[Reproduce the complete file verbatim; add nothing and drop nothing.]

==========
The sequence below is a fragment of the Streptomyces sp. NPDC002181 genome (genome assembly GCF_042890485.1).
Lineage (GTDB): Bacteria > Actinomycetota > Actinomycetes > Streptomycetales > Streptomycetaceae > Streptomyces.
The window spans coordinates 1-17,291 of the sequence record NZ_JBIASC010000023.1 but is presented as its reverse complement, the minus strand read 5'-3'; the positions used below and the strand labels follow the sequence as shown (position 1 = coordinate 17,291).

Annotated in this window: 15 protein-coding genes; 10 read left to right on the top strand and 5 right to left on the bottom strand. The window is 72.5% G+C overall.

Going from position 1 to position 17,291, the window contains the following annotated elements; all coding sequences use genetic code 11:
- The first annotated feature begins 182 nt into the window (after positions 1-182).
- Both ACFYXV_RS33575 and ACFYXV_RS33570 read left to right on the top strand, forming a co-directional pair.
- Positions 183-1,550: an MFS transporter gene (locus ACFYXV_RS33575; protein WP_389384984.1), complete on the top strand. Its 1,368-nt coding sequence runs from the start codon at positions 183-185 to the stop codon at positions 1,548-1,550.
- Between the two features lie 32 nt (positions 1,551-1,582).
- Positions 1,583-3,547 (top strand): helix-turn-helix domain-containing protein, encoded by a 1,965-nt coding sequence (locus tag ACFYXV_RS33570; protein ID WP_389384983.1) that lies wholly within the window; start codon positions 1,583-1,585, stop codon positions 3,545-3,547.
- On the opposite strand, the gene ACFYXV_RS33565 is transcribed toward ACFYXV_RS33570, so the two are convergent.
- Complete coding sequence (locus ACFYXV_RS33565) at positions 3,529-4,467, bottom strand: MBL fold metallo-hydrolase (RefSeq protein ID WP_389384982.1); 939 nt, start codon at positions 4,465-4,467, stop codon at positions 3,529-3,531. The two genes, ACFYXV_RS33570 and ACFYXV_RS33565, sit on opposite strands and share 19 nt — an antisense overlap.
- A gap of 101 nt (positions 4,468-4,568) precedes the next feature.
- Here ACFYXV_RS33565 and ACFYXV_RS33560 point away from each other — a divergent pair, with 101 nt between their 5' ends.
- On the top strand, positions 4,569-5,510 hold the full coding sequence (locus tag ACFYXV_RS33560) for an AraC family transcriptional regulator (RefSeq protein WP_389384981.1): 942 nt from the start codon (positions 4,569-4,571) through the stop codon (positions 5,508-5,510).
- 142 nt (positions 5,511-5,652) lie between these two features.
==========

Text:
The sequence below is a fragment of the Streptomyces sp. NPDC002181 genome (genome assembly GCF_042890485.1).
Lineage (GTDB): Bacteria > Actinomycetota > Actinomycetes > Streptomycetales > Streptomycetaceae > Streptomyces.
The window spans coordinates 1-17,291 of the sequence record NZ_JBIASC010000023.1 but is presented as its reverse complement, the minus strand read 5'-3'; the positions used below and the strand labels follow the sequence as shown (position 1 = coordinate 17,291).

Annotated in this window: 15 protein-coding genes; 10 read left to right on the top strand and 5 right to left on the bottom strand. The window is 72.5% G+C overall.

Going from position 1 to position 17,291, the window contains the following annotated elements; all coding sequences use genetic code 11:
- The first annotated feature begins 182 nt into the window (after positions 1-182).
- Both ACFYXV_RS33575 and ACFYXV_RS33570 read left to right on the top strand, forming a co-directional pair.
- Positions 183-1,550: an MFS transporter gene (locus ACFYXV_RS33575; protein WP_389384984.1), complete on the top strand. Its 1,368-nt coding sequence runs from the start codon at positions 183-185 to the stop codon at positions 1,548-1,550.
- Between the two features lie 32 nt (positions 1,551-1,582).
- Positions 1,583-3,547 (top strand): helix-turn-helix domain-containing protein, encoded by a 1,965-nt coding sequence (locus tag ACFYXV_RS33570; protein ID WP_389384983.1) that lies wholly within the window; start codon positions 1,583-1,585, stop codon positions 3,545-3,547.
- On the opposite strand, the gene ACFYXV_RS33565 is transcribed toward ACFYXV_RS33570, so the two are convergent.
- Complete coding sequence (locus ACFYXV_RS33565) at positions 3,529-4,467, bottom strand: MBL fold metallo-hydrolase (RefSeq protein ID WP_389384982.1); 939 nt, start codon at positions 4,465-4,467, stop codon at positions 3,529-3,531. The two genes, ACFYXV_RS33570 and ACFYXV_RS33565, sit on opposite strands and share 19 nt — an antisense overlap.
- A gap of 101 nt (positions 4,468-4,568) precedes the next feature.
- Here ACFYXV_RS33565 and ACFYXV_RS33560 point away from each other — a divergent pair, with 101 nt between their 5' ends.
- On the top strand, positions 4,569-5,510 hold the full coding sequence (locus tag ACFYXV_RS33560) for an AraC family transcriptional regulator (RefSeq protein WP_389384981.1): 942 nt from the start codon (positions 4,569-4,571) through the stop codon (positions 5,508-5,510).
- 142 nt (positions 5,511-5,652) lie between these two features.